Twin Mirror review – a pale imitation of better detective adventures

December 1, 2020
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A car drives down a quiet road, past rows of trees, until you eventually glimpse a town, its long-abandoned factories stretching into the skyline. The images are accompanied by a sombre song by folk artist Sean Rowe. Welcome to Basswood, West Virginia.

It’s an impressive way to start, not least because of how good Twin Mirror looks, and Dontnod knows it – just a few minutes before reaching his destination, protagonist Sam Higgs gets out of his car and glances down at Basswood from a viewpoint awash in the rays of the setting sun. But then Sam opens his mouth – and things inevitably go downhill from there. Sam has returned to his hometown to attend his best friend Nick’s funeral. Trouble is, as Sam puts it, he’s ghosted Nick for two years after leaving Basswood in a hurry, and now Nick’s ghosting him by being dead. This, maybe five minutes into the game, is the first moment I put the controller down and looked into an imaginary camera like I’m on The Office, because this is the type of writing you are in for.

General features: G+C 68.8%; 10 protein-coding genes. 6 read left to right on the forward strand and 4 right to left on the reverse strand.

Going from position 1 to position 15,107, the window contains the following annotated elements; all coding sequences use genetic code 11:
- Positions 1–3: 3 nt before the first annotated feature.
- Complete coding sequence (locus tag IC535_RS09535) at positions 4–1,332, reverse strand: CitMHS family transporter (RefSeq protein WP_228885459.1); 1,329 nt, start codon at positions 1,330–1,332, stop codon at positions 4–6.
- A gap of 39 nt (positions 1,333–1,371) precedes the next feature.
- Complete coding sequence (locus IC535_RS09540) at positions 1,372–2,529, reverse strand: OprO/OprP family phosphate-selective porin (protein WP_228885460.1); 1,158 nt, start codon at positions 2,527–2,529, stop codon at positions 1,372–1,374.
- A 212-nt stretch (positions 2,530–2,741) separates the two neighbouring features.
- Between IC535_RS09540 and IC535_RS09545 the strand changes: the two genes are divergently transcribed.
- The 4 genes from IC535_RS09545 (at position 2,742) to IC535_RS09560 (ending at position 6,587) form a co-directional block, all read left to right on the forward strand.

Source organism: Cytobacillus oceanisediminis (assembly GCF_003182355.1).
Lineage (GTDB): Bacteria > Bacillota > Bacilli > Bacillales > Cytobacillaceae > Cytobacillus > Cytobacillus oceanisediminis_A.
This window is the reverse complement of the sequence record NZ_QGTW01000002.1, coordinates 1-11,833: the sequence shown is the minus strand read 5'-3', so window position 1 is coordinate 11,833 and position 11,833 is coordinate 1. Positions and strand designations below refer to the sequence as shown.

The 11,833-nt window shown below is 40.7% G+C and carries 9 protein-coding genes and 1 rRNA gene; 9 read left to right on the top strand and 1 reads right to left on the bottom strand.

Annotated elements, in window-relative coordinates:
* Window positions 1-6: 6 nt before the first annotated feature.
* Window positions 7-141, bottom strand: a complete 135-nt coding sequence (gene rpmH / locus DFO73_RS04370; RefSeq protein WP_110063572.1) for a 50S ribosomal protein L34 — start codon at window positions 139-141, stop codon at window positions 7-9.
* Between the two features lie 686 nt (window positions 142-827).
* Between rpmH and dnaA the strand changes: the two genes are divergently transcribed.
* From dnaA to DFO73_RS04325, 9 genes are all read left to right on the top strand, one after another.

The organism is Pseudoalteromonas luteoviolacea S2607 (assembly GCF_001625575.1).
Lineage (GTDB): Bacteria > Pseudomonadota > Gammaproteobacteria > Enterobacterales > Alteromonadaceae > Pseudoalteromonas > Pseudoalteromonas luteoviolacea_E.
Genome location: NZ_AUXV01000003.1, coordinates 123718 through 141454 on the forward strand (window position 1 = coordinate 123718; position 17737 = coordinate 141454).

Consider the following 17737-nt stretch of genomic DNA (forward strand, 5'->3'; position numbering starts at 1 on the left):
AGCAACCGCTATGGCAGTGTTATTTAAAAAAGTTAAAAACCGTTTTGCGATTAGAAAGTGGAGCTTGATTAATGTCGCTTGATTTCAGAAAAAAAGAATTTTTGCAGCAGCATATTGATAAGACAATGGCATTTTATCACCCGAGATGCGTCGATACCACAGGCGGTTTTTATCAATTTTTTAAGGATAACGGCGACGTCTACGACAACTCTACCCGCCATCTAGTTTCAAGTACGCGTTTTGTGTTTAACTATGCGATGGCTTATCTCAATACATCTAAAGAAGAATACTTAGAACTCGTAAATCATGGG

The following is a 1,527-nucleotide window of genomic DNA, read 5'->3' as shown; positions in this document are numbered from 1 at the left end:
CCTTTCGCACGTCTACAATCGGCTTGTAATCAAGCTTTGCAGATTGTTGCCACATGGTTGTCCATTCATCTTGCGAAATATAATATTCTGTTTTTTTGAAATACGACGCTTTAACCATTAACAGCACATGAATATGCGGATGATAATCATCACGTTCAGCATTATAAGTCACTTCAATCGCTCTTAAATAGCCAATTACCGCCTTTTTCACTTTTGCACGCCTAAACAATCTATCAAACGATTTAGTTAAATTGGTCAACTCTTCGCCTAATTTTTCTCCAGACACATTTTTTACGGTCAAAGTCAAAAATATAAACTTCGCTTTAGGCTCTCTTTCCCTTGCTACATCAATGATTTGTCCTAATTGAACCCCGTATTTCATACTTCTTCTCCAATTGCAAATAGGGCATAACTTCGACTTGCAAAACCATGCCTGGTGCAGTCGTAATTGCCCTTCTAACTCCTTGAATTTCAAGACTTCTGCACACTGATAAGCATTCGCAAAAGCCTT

Sam used to be an investigative reporter at the Basswood Jungle, where he uncovered the local mine’s violation of safety protocols. His reporting led to the closure of said mine, and to a lot of angry miners, who greet Sam with the mating call of every fictional bully to his victim of choice: “Well, well, well, look who we have here!” It emerges rather quickly that no one in Basswood is strictly speaking a nice person, not to each other and certainly not to Sam, who most residents have decided was single-handedly responsible for the demise of the town.

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